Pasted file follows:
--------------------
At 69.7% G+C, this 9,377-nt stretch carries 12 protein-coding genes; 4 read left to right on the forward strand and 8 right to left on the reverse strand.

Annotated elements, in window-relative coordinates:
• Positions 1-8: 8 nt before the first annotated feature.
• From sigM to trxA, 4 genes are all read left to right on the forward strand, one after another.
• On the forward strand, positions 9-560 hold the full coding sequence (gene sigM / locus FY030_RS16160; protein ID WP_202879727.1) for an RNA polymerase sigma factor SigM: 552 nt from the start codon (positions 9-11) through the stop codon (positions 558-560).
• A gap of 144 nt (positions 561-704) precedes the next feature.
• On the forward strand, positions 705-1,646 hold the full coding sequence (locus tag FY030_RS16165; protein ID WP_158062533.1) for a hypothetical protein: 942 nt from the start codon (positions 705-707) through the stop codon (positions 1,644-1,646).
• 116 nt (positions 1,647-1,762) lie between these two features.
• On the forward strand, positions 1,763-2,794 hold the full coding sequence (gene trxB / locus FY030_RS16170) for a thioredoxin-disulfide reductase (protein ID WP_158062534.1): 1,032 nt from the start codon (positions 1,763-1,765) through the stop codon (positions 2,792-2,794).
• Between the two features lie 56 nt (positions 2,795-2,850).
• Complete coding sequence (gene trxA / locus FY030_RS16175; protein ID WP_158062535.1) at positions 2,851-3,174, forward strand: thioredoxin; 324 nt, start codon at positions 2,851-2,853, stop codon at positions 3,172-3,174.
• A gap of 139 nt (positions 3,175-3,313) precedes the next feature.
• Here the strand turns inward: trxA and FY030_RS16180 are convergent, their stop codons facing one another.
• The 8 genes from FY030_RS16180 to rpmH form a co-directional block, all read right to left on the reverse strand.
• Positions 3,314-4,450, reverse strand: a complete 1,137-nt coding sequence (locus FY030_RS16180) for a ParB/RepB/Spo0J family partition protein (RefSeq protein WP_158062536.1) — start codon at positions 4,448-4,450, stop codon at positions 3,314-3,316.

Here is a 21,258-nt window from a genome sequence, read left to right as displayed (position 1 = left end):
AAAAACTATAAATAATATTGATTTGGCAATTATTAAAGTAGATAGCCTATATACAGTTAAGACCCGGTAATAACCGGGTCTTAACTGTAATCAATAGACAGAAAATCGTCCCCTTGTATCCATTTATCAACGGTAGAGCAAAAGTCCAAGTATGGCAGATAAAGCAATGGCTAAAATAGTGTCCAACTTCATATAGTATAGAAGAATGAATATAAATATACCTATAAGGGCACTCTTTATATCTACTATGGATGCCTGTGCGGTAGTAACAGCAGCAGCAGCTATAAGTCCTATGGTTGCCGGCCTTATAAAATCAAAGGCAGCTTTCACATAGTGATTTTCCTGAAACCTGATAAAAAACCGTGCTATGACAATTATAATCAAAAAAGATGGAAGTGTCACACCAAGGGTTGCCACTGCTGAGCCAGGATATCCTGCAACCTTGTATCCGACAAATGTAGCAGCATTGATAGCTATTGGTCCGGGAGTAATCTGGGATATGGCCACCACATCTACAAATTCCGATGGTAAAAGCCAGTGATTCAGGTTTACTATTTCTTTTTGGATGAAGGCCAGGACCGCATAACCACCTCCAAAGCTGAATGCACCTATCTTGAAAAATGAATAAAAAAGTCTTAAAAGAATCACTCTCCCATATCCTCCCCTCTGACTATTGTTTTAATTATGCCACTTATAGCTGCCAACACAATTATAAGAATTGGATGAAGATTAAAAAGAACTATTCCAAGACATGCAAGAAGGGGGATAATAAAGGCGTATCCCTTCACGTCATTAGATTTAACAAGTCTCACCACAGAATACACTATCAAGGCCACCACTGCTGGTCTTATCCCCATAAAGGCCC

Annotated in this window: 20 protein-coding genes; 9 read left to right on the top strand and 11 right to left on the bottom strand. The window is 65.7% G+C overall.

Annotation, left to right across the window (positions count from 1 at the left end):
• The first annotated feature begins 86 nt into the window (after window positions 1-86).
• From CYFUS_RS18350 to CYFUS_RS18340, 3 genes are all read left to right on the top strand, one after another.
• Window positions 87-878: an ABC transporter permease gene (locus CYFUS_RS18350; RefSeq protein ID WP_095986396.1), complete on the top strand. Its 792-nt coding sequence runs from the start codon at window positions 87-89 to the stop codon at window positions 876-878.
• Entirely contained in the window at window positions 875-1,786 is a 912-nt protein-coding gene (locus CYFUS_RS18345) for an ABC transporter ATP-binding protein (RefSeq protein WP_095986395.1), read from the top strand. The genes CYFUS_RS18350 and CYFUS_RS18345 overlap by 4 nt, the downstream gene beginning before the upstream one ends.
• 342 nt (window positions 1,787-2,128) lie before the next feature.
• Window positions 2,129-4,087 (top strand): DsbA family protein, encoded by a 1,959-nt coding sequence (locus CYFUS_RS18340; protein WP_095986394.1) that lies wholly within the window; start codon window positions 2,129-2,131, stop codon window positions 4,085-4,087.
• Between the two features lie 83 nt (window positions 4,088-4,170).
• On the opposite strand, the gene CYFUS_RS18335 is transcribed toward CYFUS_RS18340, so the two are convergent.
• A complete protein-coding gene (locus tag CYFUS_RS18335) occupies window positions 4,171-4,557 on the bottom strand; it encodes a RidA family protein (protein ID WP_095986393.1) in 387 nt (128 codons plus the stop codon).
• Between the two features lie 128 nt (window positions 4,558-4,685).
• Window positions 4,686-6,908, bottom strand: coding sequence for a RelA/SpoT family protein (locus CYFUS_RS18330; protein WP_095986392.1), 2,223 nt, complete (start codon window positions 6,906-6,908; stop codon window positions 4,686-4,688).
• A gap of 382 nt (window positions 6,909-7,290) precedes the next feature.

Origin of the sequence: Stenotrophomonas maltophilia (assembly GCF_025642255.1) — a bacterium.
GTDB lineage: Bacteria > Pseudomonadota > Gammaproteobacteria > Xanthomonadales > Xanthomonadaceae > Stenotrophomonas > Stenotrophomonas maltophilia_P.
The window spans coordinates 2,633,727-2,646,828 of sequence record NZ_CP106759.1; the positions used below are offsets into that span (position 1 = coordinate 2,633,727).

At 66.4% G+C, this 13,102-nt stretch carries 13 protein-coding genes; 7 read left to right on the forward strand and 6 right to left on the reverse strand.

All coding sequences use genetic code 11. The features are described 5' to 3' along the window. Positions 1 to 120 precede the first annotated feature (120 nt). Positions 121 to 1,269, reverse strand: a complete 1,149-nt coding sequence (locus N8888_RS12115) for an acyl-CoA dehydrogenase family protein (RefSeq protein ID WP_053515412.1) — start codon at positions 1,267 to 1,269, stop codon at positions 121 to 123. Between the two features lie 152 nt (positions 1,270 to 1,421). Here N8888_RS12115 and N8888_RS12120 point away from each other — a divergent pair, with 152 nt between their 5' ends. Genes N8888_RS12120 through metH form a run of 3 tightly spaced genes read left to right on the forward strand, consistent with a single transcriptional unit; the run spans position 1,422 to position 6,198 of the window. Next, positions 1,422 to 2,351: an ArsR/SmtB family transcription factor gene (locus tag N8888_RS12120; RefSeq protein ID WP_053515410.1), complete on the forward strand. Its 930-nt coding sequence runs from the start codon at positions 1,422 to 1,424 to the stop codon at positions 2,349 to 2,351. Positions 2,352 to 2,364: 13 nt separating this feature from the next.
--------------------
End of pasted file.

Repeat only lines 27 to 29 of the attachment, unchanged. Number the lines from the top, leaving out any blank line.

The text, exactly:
• On the opposite strand, the gene CYFUS_RS18335 is transcribed toward CYFUS_RS18340, so the two are convergent.
• A complete protein-coding gene (locus tag CYFUS_RS18335) occupies window positions 4,171-4,557 on the bottom strand; it encodes a RidA family protein (protein ID WP_095986393.1) in 387 nt (128 codons plus the stop codon).
• Between the two features lie 128 nt (window positions 4,558-4,685).